Stimuli-responsive self-assembly of nanoparticles
The capacity to respond or adapt to environmental changes is an intrinsic property of living systems that comprise highly-connected subcomponents communicating through chemical networks. The development of responsive synthetic systems is a relatively new research area that covers different disciplines, among which nanochemistry brings conceptually new demonstrations. Especially attractive are ligand-protected gold nanoparticles, which have been extensively used over the last decade as building blocks in constructing superlattices or dynamic aggregates, under the effect of an applied stimulus. To reflect the importance of surface chemistry and nanoparticle core composition in the dynamic self-assembly of nanoparticles, we provide here an overview of various available stimuli, as tools for synthetic chemists to exploit. Along with this task, the review starts with the use of chemical stimuli such as solvent, pH, gases, metal ions or biomolecules. It then focuses on physical stimuli: temperature, magnetic and electric fields, as well as light. To reflect on the increasing complexity of current architectures, we discuss systems that are responsive to more than one stimulus, to finally encourage further research by proposing future challenges.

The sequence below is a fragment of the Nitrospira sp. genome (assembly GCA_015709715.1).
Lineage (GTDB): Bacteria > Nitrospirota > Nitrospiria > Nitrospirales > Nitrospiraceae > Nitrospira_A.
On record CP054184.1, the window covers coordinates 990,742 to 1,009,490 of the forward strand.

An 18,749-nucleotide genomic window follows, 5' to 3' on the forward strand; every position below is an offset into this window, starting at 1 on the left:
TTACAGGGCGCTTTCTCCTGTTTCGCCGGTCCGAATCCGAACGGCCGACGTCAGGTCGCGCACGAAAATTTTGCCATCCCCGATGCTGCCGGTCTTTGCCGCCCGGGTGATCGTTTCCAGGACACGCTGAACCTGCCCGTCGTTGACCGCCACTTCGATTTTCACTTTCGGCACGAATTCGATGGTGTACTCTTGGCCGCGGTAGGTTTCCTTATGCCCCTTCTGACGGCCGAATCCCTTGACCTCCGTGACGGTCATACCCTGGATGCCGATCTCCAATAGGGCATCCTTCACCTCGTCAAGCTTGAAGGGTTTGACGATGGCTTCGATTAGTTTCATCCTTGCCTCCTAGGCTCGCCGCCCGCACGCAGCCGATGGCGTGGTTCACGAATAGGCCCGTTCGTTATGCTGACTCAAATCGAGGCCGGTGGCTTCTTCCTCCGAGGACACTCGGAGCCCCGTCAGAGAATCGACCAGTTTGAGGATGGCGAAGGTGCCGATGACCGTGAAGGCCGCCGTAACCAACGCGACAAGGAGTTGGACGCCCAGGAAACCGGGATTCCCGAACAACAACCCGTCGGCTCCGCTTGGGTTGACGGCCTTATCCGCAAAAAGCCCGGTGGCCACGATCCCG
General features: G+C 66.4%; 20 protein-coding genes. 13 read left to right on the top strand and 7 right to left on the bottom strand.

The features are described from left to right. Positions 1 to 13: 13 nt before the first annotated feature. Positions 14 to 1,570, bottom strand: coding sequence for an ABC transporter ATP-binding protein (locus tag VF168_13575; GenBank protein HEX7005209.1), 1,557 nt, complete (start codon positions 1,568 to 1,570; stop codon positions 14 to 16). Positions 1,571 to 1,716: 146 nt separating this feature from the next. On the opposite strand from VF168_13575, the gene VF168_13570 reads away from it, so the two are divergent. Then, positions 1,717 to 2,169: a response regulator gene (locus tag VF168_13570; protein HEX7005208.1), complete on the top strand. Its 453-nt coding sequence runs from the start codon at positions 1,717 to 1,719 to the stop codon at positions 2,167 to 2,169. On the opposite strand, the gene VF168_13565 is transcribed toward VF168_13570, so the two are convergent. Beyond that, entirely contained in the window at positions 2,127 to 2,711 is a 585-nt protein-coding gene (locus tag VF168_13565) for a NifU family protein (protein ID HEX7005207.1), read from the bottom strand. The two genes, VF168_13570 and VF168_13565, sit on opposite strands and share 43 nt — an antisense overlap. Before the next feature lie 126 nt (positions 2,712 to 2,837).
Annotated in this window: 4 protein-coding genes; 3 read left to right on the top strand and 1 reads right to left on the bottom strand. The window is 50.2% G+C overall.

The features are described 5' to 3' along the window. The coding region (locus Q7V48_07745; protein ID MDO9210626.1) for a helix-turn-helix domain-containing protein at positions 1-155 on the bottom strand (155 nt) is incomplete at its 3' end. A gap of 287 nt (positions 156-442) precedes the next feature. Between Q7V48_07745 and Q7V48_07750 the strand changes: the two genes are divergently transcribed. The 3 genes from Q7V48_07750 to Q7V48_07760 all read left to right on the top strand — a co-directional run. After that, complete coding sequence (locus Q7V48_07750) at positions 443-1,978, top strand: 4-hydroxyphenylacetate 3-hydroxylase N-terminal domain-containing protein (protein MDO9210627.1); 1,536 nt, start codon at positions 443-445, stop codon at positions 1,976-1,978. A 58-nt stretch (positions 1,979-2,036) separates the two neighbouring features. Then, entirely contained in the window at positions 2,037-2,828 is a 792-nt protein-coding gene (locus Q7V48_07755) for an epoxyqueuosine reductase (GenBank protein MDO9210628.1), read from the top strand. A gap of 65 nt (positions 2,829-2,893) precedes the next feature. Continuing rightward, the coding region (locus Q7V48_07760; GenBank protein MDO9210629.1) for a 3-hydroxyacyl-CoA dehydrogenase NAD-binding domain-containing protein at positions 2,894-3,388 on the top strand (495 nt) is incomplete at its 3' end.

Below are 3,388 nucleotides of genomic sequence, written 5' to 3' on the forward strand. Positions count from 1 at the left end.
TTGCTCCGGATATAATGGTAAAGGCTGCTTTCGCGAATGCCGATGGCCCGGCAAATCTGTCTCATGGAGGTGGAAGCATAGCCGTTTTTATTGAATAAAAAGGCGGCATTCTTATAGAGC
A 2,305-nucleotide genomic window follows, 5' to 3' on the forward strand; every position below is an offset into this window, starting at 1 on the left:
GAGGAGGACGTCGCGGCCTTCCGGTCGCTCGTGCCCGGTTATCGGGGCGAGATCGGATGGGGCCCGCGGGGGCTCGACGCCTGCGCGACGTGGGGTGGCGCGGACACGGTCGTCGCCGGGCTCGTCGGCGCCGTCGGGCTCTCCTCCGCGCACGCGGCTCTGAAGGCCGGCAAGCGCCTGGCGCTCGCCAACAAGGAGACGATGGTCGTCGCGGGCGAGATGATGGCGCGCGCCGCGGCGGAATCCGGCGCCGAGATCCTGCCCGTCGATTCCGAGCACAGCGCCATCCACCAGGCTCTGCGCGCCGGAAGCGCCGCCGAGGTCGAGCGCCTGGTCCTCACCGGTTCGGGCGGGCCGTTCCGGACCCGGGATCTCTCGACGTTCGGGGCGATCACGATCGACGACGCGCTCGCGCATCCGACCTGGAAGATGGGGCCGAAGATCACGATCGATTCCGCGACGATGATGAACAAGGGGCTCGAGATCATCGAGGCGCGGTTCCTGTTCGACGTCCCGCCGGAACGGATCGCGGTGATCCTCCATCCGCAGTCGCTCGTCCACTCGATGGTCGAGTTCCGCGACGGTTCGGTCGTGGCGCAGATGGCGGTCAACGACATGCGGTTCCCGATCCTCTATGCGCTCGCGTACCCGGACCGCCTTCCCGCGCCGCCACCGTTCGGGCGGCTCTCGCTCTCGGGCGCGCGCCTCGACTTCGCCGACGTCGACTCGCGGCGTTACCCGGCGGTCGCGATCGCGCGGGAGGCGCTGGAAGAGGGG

- This article is part of the themed collection: Chemical systems out of equilibrium